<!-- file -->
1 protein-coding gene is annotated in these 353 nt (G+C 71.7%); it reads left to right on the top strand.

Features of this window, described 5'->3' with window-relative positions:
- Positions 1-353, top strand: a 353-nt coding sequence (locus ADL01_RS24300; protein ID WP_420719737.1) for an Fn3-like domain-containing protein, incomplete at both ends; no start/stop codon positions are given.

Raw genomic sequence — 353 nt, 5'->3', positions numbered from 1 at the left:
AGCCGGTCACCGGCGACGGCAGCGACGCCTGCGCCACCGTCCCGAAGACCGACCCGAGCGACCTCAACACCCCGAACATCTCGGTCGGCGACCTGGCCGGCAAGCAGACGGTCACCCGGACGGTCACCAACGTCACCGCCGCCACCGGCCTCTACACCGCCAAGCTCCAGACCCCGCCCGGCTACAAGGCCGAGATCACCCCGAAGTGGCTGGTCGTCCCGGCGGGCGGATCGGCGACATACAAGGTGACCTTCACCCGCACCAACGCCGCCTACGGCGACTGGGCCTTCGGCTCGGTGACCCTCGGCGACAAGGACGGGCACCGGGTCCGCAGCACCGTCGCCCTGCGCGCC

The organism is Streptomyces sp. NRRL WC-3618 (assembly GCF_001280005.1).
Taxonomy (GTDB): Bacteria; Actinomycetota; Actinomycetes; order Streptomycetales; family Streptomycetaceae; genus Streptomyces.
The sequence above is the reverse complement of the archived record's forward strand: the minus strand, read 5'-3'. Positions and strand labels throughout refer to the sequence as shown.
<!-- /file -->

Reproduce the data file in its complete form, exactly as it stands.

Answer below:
1 protein-coding gene is annotated in these 353 nt (G+C 71.7%); it reads left to right on the top strand.

Features of this window, described 5'->3' with window-relative positions:
- Positions 1-353, top strand: a 353-nt coding sequence (locus ADL01_RS24300; protein ID WP_420719737.1) for an Fn3-like domain-containing protein, incomplete at both ends; no start/stop codon positions are given.

Raw genomic sequence — 353 nt, 5'->3', positions numbered from 1 at the left:
AGCCGGTCACCGGCGACGGCAGCGACGCCTGCGCCACCGTCCCGAAGACCGACCCGAGCGACCTCAACACCCCGAACATCTCGGTCGGCGACCTGGCCGGCAAGCAGACGGTCACCCGGACGGTCACCAACGTCACCGCCGCCACCGGCCTCTACACCGCCAAGCTCCAGACCCCGCCCGGCTACAAGGCCGAGATCACCCCGAAGTGGCTGGTCGTCCCGGCGGGCGGATCGGCGACATACAAGGTGACCTTCACCCGCACCAACGCCGCCTACGGCGACTGGGCCTTCGGCTCGGTGACCCTCGGCGACAAGGACGGGCACCGGGTCCGCAGCACCGTCGCCCTGCGCGCC

The organism is Streptomyces sp. NRRL WC-3618 (assembly GCF_001280005.1).
Taxonomy (GTDB): Bacteria; Actinomycetota; Actinomycetes; order Streptomycetales; family Streptomycetaceae; genus Streptomyces.
The sequence above is the reverse complement of the archived record's forward strand: the minus strand, read 5'-3'. Positions and strand labels throughout refer to the sequence as shown.